Tuesday 21 December 2021

The Thirteenth Annual Westies - review of the year 2021

Well, after another odd year, here we are again, gearing up for Christmas and so it's time to indulge in the annual blog custom and remember the good books of 2021.

Once again, it's been a great reading year for me (in fact, I've read more books this year than I have since I began my spreadsheet in 2002) with a nice mixture of brand new novels, a few books that have languished on my TBR pile for too long, some good second-hand finds (which jumped straight to the top of the pile) along with some welcome re-reads.

As always, the top 20 places were hard fought and, I think, show a nice variety in genre and tone - if I've blogged about a book before, I've linked to it on the list.

Without further ado, I present the Thirteenth Annual Westies Award - “My Best Fiction Reads Of The Year” - and the top 20 looks like this:

2:   Season Of Mist, by Paul Finch
3:   Valley Of Lights, by Stephen Gallagher
4:   The Saturday Night Ghost Club, by Craig Davidson
6:   Summer At The French Park Café, by Sue Moorcroft *
7:   Clown In A Cornfield, by Adam Cesare
8:   Of Men And Monsters, by Tom Deady
9:   Don't Turn Around, by Jessica Barry
10: Blow Out, by Neal Williams
11: Reckless, by R J McBrien
13: The Flight, by Julie Clark
14: Driftnet, by Lin Anderson
15: The Other Passenger, by Louise Candlish
16: Murder Most Unladylike, by Robin Stevens
18: Later, by Stephen King
20: The Cottingley Cuckoo, by AJ Elwood

* This will be published in the summer of 2022, I read it to critique

The Top 10 in non-fiction are:

1=: Days & Ages, by Mark Beaumont
3:  The Storyteller, by Dave Grohl
4:  The Bassoon King, by Rainn Wilson
5:  Paperbacks From Hell, by Grady Hendrix
6:  Lonely Boy, by Steve Jones
7:  In The Pleasure Groove, by John Taylor
8:  A Long Time Ago in a Cutting Room Far, Far Away, by Paul Hirsch
9:  Imperfect Hero: Harrison Ford, by Garry Jenkins
10: Star Wars Year By Year, by Lucy Dowling

Stats wise, I’ve read 91 books - 42 fiction, 21 non-fiction, 16 comics/nostalgia/kids and 12 Three Investigator mysteries.

Of the 79 books, the breakdown is thus:

7 biography
20 horror
14 film-related
6 drama (includes romance)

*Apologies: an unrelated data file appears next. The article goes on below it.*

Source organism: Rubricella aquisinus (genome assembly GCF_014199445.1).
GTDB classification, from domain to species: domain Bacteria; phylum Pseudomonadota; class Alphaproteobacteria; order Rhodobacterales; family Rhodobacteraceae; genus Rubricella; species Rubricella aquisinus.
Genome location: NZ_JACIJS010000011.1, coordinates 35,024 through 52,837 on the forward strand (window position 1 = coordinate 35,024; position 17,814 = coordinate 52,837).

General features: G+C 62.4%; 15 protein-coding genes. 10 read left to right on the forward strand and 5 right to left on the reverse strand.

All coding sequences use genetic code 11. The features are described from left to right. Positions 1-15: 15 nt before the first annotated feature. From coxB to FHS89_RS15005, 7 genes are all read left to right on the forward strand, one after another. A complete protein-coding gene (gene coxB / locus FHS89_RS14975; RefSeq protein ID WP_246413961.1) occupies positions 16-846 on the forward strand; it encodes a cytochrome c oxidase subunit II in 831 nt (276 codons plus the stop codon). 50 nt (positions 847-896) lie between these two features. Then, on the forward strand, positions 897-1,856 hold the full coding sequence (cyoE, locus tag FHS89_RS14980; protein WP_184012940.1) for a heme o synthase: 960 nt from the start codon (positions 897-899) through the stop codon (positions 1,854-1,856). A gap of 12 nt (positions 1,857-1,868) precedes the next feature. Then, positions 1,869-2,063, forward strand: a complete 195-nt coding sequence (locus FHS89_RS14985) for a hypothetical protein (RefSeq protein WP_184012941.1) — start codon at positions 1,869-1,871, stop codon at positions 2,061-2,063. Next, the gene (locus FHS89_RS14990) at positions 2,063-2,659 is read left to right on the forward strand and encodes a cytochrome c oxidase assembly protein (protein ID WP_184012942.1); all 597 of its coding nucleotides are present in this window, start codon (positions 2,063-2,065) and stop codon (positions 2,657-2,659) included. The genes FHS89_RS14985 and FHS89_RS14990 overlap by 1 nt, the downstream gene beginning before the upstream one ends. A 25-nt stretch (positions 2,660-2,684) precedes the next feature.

16 crime/mystery
5 sci-fi
2 nostalgia
9 humour

All of my reviews are posted up at Goodreads here

In case you’re interested, the previous awards are linked to from here:

Monday 13 December 2021

Nostalgic For My Childhood - Christmas Annuals (part 5)

"Christmas is coming!"
Me, Christmas 1975 - Action Man helicopter, Batman, Six Million Dollar Man, Planet Of The Apes annual and a gun that shot darts with rubber tips!  Seriously, how much more excited could a 6-year-old kid look?
Welcome to the fifth post (you can find the others on these links, for 20172018, 2019 and 2020) showcasing one of the Christmas highlights from when I was a kid (beyond the catalogues I wrote about in 2016), seeing which annual I got that particular year.  If you don't remember them, annuals were (and still are) large size hardback books, designed for children and based on existing properties, generally comics and popular TV shows, as well as the occasional film and sport and pop round-ups.

The ones based on comics featured the same cast as the weekly editions, while the TV and film ones had comic strips, the occasional short story, fact files and interviews and - brilliantly - in the case of The Fall Guy, behind the scenes information on stunts and how they were filmed.

Generally published towards the end of the year, annuals are cover-dated as the following year to ensure shops don't take them off the shelves immediately after the new year (though, by then, unsold copies are often heavily reduced).  Still as popular now, the only difference (apart from the fact kids today don't have the choice of comics we did) seems to be that they're skinnier (and that's not just me being all nostalgically misty about it - my ones from the late 70s and early 80s are substantially chunkier than the ones I bought for Dude when he was younger - he's 16 now and annuals don't feature on his wish list).

Here, then, is another selection of old favourites, ones I received and ones I remember my sister Tracy having.  I hope some of them inspire a warm, nostalgic trip down memory lane for you...

It's often said you were either a "Blue Peter kid" or a "Magpie kid" but I used to alternate between the two.  Which did you prefer?
I started watching this because of Captain Scarlet and didn't remember a great deal about it, to be honest, until I caught up with it on ForcesTV.  It hasn't aged well, it must be said, though the model work is superb.
 Rupert The Bear makes his statutory appearance...
I was a big fan of The Professionals and still am, the shows holding up remarkably well (as do the novelisations, which I wrote about here).
The Six Million Dollar Man led me to the Bionic Woman, which I watched and enjoyed.  I don't think I've ever seen Max The Bionic Dog though (I wonder if he got his own annual...).
Probably the line-up I remember the most.
The series had long finished by the time this was published and I didn't realise it existed until I started researching these blog posts.  How could I have missed this, from my childhood hero (who I wrote about here)?
Spun off from the TV show (which I remember finding extremely funny), I wonder how much of the humour went sailing over my head?

Happy Christmas!

scans from my collection, aside from the girls titles (thanks to the Internet for those)

You can read more of my nostalgia posts here